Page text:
HIGHLAND, Calif. – Fontana’s Heather Percival finally got her wish and emerged victorious in a scrappy six-round junior bantamweight contest against New Mexico’s Tonia Cravens at San Manuel Casino on Thursday.

Cravens (2-3-1) raced out swinging like a human windmill against Percival (8-2) who calmly moved and jabbed out of range. It was the boxer versus the brawler once again in a junior bantamweight showdown.

In her last fight Cravens met another Inland fighter Kaliesha West. Both fought on the inside and rarely allowed more than a few inches to separate them. Not in this fight. Percival used the ring to keep a steady two foot distance that allowed her to keep her at arm’s length.

“I saw her fight before, I knew I had to box her,” said Percival, 23.

But Cravens is no quitter. She raced after Percival firing blows as if hitting a speed bag. By the fourth round the formula repeated itself with Percival calmly firing one-twos and moving out of range as Cravens hurled herself toward her opponent with little concern for her own safety.

“I thought I won,” said Cravens, who switches from southpaw to conventional. “I thought I landed the straight right hand.”

From the onset, the New Mexico fighter took the aggressive road by flinging punches in bunches as Percival circled around. On several occasions she connected, but Percival, while not as prolific in the punch output, fired and landed many counterpunches. It was these that the judges favored rather than the flurries offered by Cravens.

“I knew she was going to box,” said Cravens, who stood a few inches shorter than Percival. “I saw her fight against Teri Cruz so I knew what to expect.”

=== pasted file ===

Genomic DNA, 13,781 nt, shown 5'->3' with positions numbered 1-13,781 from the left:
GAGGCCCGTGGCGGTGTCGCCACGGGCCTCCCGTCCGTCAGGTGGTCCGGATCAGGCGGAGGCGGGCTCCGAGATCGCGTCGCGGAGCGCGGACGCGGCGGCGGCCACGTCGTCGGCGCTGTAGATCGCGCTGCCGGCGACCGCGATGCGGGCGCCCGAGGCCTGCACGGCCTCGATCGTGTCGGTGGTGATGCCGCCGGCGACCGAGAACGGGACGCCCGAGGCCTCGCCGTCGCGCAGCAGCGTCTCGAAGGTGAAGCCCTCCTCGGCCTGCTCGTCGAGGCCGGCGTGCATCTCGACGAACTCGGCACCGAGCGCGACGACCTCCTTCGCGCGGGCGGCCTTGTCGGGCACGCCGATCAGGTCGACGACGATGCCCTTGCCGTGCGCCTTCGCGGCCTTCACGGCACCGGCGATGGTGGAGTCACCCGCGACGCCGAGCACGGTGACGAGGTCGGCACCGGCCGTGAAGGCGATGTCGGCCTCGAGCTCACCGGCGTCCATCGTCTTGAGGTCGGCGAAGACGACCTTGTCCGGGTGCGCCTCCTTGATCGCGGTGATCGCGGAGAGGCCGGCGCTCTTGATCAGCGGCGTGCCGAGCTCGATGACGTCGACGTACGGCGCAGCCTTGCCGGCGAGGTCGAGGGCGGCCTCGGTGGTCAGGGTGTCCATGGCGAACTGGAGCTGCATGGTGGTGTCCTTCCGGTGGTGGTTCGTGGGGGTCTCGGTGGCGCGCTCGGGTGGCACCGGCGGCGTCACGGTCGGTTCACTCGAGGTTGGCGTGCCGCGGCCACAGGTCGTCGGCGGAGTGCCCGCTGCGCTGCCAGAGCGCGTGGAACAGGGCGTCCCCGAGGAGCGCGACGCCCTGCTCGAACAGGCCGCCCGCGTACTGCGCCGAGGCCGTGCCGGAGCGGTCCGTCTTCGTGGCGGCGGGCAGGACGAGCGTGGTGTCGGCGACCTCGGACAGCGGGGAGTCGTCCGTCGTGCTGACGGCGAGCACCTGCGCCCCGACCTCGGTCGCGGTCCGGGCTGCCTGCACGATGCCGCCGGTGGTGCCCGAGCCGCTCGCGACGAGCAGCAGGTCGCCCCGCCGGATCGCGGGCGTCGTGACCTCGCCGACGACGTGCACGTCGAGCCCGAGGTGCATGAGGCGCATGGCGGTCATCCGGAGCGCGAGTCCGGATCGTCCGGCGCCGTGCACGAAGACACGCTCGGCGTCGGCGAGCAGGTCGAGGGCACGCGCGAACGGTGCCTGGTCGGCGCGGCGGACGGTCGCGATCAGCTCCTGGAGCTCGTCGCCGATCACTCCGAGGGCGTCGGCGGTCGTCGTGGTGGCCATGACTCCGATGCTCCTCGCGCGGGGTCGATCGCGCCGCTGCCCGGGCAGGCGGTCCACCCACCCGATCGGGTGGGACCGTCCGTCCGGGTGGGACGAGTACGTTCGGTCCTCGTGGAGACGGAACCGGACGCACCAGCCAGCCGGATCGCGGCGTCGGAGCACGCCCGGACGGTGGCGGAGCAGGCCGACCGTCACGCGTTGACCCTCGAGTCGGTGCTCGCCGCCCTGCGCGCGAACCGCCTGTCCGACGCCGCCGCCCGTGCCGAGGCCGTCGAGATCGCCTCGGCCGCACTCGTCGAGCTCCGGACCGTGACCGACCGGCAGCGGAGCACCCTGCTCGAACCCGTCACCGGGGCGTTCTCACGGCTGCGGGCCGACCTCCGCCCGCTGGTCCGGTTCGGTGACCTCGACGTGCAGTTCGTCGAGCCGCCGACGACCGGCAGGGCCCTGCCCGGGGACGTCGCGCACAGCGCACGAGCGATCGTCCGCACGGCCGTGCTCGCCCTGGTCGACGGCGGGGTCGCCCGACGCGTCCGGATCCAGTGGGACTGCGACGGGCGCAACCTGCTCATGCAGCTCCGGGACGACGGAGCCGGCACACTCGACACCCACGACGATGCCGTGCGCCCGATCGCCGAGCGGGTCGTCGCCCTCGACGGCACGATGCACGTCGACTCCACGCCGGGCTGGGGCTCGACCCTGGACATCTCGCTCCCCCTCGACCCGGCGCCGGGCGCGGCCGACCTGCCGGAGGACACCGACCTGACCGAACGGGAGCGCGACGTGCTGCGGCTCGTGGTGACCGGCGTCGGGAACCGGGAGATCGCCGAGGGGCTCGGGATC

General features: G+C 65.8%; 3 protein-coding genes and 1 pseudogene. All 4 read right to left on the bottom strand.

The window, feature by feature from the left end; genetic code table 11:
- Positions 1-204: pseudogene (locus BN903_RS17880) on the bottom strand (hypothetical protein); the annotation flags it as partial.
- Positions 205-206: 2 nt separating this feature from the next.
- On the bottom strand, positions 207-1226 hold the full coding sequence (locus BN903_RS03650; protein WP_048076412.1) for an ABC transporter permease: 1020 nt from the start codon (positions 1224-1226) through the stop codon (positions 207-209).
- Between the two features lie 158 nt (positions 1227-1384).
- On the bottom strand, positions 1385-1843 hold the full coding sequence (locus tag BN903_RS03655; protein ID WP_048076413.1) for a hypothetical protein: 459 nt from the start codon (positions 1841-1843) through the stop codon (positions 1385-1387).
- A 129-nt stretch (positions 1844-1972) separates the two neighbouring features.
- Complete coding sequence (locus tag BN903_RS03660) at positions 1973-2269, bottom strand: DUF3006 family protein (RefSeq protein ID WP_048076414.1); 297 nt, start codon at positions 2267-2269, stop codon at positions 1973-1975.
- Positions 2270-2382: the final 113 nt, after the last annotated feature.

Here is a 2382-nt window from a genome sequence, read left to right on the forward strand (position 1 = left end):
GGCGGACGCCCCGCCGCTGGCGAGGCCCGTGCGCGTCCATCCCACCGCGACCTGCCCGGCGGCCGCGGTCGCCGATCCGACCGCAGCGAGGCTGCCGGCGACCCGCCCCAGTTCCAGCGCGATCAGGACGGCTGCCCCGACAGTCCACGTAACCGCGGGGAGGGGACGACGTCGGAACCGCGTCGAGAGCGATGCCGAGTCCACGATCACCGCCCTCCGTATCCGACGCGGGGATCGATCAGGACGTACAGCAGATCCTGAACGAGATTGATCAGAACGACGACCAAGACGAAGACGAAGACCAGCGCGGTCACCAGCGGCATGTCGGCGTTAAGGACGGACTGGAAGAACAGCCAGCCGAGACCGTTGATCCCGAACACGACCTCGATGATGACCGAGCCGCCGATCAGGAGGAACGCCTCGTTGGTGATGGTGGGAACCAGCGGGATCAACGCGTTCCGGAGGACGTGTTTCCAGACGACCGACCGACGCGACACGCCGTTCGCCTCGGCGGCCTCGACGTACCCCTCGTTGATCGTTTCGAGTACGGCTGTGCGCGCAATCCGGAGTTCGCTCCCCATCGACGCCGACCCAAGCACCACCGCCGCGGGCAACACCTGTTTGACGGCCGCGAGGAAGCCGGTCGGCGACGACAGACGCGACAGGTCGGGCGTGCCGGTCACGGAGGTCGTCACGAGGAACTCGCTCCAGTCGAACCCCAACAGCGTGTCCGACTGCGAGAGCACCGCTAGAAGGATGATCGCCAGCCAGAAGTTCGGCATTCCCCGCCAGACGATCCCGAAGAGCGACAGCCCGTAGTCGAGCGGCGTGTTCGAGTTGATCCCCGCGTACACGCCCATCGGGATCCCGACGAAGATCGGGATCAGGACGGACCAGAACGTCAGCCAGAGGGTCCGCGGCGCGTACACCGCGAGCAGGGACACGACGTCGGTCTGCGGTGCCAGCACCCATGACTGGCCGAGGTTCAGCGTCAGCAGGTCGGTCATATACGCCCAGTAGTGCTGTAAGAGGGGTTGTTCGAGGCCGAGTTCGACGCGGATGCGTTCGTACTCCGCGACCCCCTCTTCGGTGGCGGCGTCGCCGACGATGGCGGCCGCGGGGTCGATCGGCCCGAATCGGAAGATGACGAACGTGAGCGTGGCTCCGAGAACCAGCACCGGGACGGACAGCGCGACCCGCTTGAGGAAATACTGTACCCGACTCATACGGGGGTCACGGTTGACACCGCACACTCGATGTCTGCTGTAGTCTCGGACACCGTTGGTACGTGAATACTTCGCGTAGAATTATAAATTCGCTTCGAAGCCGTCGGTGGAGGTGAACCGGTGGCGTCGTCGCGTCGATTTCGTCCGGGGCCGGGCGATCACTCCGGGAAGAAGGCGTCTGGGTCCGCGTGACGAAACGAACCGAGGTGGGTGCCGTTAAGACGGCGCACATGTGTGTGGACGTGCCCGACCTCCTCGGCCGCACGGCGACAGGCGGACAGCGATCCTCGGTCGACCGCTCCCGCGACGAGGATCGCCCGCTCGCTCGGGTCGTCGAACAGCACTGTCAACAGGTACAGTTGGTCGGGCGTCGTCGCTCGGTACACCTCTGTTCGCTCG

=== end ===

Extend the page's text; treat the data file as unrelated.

Rocky Stapleton, who co-trains Cravens, felt the judges missed the call.

“What do we have to do to get a decent decision,” said Stapleton. “Tonia was the aggressor the whole fight.”

Percival suffered a cut over her left eye in the final round from a probable headbutt. Her trainer Larry Ramirez said the cut came in the last minute.

“She was coming in with her head,” said Ramirez of Cravens. “It was accidental, but I wanted Heather to move her head side to side so she wouldn’t get cut.”

During the last 30 seconds a cut emerged on Percival.

“She can’t fight for 60 days now,” said Ramirez disappointingly.

The judges scored it 60-54, 59-55, 58-56 for Percival. The crowd favored the ‘safety last’ fighting of Cravens.

“Next time we’ll make it eight or 10 rounds,” said Stapleton. “We definitely want a rematch with Percival.”

Cravens nodded in agreement.

“Heather is a good boxer, but I felt I did more than enough to win,” Cravens said. “But she is a good fighter.”

Percival smiled after the decision was announced.

“I know there’s people here who think she won the fight because she was very aggressive,” Percival said. “My whole plan was to box her. Some people don’t like to see boxing, they like to see brawling. That’s ok.”

In other bouts:

Inglewood’s Calvin Odom (15-8, 12 KOs) upset Chicago’s Luciano Perez (13-5, 12 KOs) by forcing referee Tony Crebs to halt the bout in the seventh round of a scheduled ten- round bout. Perez suffered a badly swollen eye midway through the fight and was being pummeled by Odom. Though he fought back valiantly, Perez could not offset the handicap.

Junior middleweight David Banks (9-0-1) scored a unanimous decision over Abdias Castillo (9-16) after six rounds.

Maurice Louishome took a split-decision over Bob Marthaller in a light heavyweight bout 55-59, 58-56, 58-56.

Inglewood’s Jonathon Embry (4-2-1, 3 KOs) won by technical knockout when New Mexico’s Tim Means suffered an injured left wrist at 2:17 of the second round of a cruiserweight contest.

In a welterweight bout, Rodrigo Mosquera (1-0) of East L.A. won his pro debut with a unanimous decision over Miguel Ortiz (1-1) of San Antonio.